Thoughts On Arrested Development Season 4 & How Netflix Is Changing The Future Of TV

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arrested-development-logoAs you’ve no doubt heard by now, Arrested Development is back, with Season 4 made exclusively for Netflix. The whole season is now available for subscribers to stream, and it’s well worth watching. Take my word for it. But is Arrested Development, alongside other original Netflix series, enough to disrupt the television industry?

Arrested Development Season 4 Review

I have to say I really enjoyed Season 4 of Arrested Development. The first few episodes are confusing and not all that funny, but that’s because of the way the season is edited so that the lives of the Bluth clan intertwine with each other throughout the 15 episodes.

This season looks and feels as good as the previous seasons, with no drop-off in terms of budget or performance. Having individual episodes devoted to particular characters works, but with some more than others.

In the end this season of Arrested Development is a different animal than the previous seasons, with a story arc which takes seven hours to be fully realized. In this way it has more in common with Mad Men, another show that gives its characters room to breathe.

The Netflix Influence

If Arrested Development had remained on network television then there’s no way Season 4 would have been made as it was. Instead it would have followed the same pattern as the previous three seasons, for better or worse.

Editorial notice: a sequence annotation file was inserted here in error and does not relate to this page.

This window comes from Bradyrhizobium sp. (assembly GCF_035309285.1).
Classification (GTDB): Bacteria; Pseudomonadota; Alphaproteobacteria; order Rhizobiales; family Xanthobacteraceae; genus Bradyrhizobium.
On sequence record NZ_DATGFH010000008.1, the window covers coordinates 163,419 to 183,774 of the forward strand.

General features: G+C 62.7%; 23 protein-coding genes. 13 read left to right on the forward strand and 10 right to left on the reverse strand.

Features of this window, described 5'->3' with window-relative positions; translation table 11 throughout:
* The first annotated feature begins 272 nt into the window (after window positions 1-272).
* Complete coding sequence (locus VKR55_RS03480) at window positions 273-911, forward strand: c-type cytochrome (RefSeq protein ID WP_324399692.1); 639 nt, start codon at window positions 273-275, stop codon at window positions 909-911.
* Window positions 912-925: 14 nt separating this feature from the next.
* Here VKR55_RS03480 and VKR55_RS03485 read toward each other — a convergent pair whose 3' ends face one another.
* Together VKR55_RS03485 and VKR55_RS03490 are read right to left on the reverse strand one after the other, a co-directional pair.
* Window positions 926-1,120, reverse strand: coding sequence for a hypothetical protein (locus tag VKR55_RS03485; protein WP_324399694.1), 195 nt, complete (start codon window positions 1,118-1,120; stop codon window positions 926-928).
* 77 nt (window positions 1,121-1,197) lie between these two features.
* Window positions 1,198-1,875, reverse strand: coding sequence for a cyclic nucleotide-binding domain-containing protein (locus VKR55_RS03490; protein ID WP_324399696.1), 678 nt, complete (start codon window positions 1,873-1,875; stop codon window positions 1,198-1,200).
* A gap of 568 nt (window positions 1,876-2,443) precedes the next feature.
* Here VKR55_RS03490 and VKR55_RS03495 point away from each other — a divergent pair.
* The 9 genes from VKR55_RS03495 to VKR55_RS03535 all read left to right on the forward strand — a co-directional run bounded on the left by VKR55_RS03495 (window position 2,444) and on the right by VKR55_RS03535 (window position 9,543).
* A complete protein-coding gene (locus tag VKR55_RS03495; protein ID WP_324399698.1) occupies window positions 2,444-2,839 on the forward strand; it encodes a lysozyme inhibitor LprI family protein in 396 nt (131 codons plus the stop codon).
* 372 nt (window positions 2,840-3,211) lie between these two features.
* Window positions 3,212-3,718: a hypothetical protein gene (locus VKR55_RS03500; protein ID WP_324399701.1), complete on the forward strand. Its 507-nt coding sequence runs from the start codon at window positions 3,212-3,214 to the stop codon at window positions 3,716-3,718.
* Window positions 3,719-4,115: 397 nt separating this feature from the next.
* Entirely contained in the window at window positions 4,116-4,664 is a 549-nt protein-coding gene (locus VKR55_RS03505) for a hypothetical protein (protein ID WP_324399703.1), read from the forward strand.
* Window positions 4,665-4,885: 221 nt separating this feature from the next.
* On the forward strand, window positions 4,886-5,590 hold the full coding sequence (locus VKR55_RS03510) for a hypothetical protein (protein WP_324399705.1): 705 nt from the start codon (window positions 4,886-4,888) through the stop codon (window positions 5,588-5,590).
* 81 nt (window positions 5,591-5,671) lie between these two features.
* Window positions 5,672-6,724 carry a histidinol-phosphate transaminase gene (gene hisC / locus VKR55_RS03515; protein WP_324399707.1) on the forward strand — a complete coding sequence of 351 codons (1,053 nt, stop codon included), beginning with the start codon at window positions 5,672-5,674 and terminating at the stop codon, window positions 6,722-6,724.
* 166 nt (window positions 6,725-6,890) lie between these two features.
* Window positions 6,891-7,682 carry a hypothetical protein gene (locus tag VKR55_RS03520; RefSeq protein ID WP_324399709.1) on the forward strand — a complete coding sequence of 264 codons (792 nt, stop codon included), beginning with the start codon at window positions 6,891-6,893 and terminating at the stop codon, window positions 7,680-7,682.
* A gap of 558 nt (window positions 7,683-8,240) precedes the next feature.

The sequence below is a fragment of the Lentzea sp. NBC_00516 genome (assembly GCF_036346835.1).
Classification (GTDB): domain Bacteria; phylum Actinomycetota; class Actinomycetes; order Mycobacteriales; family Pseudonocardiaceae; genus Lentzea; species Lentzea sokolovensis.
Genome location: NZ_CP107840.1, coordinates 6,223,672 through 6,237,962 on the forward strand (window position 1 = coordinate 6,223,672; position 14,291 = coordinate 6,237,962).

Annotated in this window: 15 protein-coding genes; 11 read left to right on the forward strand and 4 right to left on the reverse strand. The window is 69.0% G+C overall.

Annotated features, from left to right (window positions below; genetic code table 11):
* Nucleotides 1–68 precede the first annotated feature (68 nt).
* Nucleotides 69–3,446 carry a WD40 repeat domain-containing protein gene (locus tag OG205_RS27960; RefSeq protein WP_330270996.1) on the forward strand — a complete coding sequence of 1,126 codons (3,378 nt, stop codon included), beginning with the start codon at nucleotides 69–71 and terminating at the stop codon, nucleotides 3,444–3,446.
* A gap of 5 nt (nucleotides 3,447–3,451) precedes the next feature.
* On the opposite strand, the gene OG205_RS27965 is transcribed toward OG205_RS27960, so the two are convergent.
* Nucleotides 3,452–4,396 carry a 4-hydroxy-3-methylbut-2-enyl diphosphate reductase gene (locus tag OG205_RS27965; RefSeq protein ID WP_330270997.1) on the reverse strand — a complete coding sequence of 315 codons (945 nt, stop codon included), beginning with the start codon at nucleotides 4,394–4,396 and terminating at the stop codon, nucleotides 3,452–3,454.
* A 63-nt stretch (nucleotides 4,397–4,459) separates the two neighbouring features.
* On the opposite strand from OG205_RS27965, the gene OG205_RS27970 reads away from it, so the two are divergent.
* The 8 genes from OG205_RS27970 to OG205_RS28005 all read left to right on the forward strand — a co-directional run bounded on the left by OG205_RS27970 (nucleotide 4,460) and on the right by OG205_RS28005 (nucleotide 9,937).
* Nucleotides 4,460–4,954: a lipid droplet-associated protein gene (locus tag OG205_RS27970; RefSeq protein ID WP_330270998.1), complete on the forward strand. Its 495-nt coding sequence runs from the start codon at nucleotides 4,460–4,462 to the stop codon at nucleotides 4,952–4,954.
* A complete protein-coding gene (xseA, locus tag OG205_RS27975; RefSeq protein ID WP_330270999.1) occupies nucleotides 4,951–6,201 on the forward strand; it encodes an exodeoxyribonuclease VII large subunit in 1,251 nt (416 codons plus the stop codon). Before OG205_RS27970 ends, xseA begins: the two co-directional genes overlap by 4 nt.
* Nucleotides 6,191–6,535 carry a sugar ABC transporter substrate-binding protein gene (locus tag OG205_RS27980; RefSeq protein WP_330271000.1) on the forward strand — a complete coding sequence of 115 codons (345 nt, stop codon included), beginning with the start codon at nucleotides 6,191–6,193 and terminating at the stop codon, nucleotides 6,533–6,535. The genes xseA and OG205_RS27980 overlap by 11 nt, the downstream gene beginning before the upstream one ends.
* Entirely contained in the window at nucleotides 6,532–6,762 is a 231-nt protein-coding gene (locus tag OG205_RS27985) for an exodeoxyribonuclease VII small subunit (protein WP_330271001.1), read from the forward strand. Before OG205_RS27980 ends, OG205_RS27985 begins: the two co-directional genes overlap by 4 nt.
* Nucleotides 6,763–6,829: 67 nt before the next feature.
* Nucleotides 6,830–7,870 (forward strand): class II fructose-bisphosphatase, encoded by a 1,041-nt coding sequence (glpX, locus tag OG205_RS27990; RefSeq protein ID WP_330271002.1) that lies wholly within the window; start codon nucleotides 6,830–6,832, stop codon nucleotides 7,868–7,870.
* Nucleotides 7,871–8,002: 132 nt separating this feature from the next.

Being on Netflix gave the show’s creator Mitch Hurwitz room to experiment, as he was freed from the constraints imposed upon him by the network. While not every decision panned out, it’s this creative freedom that is likely to produce the most engaging television.

Netflix knew it had a dedicated fanbase ready to please with Arrested Development, and I suspect other fan-favorite shows prematurely cancelled by networks will be saved from extinction in a similar way. Which, alongside original content such as House Of Cards, will prove a valuable tool in persuading people to sign up (and stay signed up) for the service.


Netflix, alongside Amazon, YouTube, and others, are disrupting the television industry by giving people options. And it’s the original content that is going to persuade the mainstream that they aren’t stuck watching the shows the networks deem good enough. Arrested Development is just the start of that, but what a start it is.